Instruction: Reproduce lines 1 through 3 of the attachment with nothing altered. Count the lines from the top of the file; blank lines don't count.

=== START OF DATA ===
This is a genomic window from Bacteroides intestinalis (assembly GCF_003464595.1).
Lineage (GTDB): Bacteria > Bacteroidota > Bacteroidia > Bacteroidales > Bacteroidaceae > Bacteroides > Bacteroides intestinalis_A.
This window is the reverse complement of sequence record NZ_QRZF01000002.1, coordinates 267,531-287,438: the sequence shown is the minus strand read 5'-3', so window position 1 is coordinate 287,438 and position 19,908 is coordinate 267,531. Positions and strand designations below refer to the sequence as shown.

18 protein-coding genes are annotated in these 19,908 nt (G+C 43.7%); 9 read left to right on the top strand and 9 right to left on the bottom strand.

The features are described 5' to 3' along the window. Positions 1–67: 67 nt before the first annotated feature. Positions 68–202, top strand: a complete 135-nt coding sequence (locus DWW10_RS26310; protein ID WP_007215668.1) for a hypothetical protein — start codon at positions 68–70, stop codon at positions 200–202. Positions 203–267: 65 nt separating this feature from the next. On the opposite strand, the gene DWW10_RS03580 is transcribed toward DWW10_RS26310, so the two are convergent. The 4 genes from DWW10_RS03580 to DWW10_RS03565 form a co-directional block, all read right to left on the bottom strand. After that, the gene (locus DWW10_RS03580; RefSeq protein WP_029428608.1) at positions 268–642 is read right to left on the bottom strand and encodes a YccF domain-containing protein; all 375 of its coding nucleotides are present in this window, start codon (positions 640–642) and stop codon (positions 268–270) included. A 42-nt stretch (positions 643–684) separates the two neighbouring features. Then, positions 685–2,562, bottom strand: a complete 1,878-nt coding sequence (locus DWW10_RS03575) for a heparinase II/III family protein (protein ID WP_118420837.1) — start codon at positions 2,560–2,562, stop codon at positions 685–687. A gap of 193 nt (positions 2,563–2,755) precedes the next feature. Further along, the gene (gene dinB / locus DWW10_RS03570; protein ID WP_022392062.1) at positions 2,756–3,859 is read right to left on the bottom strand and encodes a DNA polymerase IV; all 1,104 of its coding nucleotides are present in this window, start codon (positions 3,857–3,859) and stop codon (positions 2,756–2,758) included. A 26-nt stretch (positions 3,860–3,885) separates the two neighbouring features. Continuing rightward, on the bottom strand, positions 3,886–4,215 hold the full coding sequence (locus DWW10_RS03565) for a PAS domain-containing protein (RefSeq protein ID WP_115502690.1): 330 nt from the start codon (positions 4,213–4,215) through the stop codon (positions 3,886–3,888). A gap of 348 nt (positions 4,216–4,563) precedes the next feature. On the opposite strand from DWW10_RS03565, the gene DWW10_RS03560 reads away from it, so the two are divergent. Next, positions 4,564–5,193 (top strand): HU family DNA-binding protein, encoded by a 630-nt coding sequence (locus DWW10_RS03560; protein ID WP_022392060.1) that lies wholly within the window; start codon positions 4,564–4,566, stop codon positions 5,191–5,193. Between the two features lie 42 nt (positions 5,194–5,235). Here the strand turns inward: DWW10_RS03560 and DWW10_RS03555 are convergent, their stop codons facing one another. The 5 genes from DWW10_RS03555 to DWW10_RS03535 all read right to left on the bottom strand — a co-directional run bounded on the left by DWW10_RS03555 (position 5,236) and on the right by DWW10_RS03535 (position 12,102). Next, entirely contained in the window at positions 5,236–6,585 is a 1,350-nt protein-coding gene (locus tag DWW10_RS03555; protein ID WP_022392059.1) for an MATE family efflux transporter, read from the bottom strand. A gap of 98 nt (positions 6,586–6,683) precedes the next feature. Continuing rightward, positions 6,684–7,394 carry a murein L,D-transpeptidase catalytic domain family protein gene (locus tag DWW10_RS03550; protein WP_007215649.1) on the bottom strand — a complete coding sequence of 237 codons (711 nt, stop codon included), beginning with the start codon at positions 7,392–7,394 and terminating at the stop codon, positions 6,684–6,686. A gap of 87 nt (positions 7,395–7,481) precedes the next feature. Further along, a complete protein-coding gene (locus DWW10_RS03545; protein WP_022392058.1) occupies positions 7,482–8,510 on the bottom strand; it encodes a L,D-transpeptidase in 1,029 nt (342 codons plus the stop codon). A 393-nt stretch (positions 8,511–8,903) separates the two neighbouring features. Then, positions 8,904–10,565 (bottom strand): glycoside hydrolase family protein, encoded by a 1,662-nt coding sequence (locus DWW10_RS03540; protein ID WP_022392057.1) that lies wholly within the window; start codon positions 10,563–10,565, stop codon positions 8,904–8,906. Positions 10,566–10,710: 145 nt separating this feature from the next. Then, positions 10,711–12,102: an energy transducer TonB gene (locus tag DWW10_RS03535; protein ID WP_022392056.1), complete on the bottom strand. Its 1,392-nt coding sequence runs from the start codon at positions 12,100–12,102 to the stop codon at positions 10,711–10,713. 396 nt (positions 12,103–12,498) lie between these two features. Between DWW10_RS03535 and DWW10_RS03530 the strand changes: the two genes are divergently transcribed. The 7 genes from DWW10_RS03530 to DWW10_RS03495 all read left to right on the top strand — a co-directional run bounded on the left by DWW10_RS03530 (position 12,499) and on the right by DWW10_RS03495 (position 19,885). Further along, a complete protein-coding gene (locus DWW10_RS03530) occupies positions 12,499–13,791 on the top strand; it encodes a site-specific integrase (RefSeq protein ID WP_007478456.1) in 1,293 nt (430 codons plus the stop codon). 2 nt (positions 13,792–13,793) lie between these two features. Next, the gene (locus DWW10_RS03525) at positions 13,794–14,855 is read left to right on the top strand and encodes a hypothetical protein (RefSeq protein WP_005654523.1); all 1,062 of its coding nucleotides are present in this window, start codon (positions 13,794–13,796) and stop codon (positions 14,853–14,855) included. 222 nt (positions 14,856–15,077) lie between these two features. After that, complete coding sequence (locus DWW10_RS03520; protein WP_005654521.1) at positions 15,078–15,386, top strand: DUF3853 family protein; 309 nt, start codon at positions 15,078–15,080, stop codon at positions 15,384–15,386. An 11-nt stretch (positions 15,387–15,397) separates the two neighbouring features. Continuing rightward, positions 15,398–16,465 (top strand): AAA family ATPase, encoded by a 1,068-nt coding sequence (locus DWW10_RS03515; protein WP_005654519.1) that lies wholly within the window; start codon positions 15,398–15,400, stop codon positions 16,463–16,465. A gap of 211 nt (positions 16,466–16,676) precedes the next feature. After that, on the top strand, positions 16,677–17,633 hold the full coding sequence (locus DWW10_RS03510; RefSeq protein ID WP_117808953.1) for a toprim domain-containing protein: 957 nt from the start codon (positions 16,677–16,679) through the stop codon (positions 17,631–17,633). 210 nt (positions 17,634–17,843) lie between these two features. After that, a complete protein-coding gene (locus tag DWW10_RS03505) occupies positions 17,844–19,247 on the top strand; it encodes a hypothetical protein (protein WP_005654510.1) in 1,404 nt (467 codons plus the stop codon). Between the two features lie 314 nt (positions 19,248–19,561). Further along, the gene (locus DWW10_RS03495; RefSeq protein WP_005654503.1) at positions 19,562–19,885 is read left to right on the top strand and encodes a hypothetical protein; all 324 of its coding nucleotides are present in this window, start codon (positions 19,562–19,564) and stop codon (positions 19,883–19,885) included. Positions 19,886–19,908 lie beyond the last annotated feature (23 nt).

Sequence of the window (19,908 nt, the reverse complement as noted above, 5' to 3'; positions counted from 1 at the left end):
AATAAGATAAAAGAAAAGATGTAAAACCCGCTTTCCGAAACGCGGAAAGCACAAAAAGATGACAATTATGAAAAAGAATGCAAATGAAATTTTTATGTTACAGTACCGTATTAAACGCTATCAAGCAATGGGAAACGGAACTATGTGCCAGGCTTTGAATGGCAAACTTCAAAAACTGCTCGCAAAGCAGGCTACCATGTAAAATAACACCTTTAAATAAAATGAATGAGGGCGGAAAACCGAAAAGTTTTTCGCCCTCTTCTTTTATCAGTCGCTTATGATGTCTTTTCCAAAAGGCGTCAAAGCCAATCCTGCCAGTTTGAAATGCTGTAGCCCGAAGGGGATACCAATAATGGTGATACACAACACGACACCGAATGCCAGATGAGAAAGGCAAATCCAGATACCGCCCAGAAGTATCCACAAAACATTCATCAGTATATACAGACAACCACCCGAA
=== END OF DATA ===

This is a genomic window from Bacteroides intestinalis (assembly GCF_003464595.1).
Lineage (GTDB): Bacteria > Bacteroidota > Bacteroidia > Bacteroidales > Bacteroidaceae > Bacteroides > Bacteroides intestinalis_A.
This window is the reverse complement of sequence record NZ_QRZF01000002.1, coordinates 267,531-287,438: the sequence shown is the minus strand read 5'-3', so window position 1 is coordinate 287,438 and position 19,908 is coordinate 267,531. Positions and strand designations below refer to the sequence as shown.